Understand and Identify the violation.
Disciplinary Process is an HR Department or manager’s action to deal with employees’ violation of workplace rules and regulations. But sometimes, you might feel like you need a clear and detailed checklist and guidance on how to carry out this process effectively.
An employee must be given a fair and just process outlined in the company’s disciplinary policy.
A checklist can help you manage ongoing issues in the workplace, avoid legal pitfalls, and help you get on top of your responsibilities! That is why we’ve made the Disciplinary Process Checklist
A formal disciplinary procedure is a way employers determine whether or not an employee should be fired. It includes an investigation process, interviews with the employee and witnesses, gathering statements, and a hearing for the employee.
There are a number of reasons why disciplinary action may be started. Here are a few examples:
Investigate thoroughly and determine the severity of the violation and if it is a first offense.If not first violation gather previous disciplinary measures information. Verbal warning, written warning, suspension and performance improvement plan.
Invite Employee for a Meeting – Giving notice of the meeting and supplying evidence and clear allegations in advance. Make them aware that they have a right to be accompanied in the disciplinary meeting.
Conduct the disciplinary meeting following the disciplinary procedure set out in your employment policies.
How many stages are there in the disciplinary procedure? There are several stages process:
Stage 1: No action Required – Believe no disciplinary action is required
Stage 2: Verbal Warning – Even though it is verbal, a letter should document the outcome in writing, detailing requiring improvement or what is expected going forward.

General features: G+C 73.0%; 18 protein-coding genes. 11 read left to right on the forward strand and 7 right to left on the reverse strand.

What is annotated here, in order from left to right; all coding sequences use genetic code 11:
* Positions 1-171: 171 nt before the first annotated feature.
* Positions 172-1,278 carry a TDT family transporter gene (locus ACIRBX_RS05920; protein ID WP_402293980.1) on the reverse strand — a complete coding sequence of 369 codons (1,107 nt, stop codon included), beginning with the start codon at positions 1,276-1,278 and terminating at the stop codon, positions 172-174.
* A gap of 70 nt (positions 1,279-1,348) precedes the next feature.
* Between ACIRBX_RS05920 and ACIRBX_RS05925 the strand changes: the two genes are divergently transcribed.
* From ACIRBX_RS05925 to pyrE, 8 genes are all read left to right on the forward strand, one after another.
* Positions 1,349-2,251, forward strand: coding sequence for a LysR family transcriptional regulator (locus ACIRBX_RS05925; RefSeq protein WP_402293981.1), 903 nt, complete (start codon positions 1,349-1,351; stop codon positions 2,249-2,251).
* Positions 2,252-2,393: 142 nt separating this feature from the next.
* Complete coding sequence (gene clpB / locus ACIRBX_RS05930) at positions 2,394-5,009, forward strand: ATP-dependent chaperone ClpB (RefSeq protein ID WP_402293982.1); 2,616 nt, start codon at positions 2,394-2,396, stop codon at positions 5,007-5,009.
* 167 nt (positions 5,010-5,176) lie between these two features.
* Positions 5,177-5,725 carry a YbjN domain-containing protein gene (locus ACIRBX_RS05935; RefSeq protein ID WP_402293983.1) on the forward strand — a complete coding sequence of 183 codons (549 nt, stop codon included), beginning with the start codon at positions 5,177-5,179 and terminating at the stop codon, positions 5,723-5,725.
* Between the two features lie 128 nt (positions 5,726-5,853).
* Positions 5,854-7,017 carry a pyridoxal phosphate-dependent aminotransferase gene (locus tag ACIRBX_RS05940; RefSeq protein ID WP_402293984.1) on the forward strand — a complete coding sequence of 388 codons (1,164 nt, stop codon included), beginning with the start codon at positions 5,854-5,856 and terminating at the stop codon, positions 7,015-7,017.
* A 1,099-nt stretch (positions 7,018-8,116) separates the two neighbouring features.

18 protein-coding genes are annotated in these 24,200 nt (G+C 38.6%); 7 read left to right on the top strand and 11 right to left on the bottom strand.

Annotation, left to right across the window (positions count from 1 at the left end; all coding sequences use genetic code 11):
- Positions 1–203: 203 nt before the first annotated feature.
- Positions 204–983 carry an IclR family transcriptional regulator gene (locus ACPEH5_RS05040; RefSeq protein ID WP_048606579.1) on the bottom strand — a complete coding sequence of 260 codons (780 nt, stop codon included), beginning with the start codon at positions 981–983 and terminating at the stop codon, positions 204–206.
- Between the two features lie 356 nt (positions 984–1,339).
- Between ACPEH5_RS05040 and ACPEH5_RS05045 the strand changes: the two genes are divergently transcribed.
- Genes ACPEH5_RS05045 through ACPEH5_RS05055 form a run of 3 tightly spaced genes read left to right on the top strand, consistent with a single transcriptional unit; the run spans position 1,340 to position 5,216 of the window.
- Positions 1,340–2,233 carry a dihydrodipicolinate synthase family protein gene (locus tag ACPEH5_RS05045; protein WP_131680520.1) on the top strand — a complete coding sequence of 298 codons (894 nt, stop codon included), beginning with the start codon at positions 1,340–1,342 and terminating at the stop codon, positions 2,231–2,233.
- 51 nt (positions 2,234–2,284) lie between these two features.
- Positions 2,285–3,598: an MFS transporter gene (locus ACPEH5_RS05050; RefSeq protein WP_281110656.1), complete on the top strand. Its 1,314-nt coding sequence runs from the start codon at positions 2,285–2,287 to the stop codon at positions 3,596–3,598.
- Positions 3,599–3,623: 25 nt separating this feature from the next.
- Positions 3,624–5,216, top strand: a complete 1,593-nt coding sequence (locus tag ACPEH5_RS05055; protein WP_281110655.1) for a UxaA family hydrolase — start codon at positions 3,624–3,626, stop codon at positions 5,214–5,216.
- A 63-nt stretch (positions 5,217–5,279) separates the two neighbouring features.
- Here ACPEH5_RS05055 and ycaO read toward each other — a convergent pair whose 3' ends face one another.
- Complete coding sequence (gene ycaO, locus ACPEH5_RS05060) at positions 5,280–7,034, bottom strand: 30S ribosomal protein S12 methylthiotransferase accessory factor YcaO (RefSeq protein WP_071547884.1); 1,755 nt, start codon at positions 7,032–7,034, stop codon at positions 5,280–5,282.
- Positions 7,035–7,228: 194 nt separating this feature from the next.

Stage 3: Written Warning –
Stage 4: Final Written Warning –
Stage 5: Demotion
Stage 6: Disciplinary Hearing – Accumulated warnings
Stage 7: Dismissal
Employees are the single biggest asset of any business. HR has a key role in supporting employees in their work life cycle and enabling them to thrive, which greatly benefits the business.
Read More: What does HR do and what are they responsible for?
Businesses must adhere to various rules and regulations that govern employment relationships. HR compliance is a company’s commitment to ensuring these standards are followed. HR is responsible for ensuring the business meets its legal obligations.
The human resources department is responsible for tracking compliance to prevent costly fines, loss of reputation, lawsuits and other penalties. For this reason, HR professionals must be aware of the different laws a business should abide by.
Read More: HR Compliance: Comply with Laws, Rules and Regulations
HR Policies are also known as Human Resource Policies. These policies and procedures are used to safeguard both employer and employee, regulate ways things are done and make sure conform with the law and clarify the rights and obligations of both parties within the employment relationship.
Read More: HR Policies and Procedures
HR Process automation is a way to standardise manual and repetitive tasks, thus enhancing efficiency. Freeing up time for more complex tasks and more employee engagement.
Give you the data to analyse your processes to make changes and improve all human resources tasks, which can then reduce cost and increase productivity.
Read More: Why Automate HR Process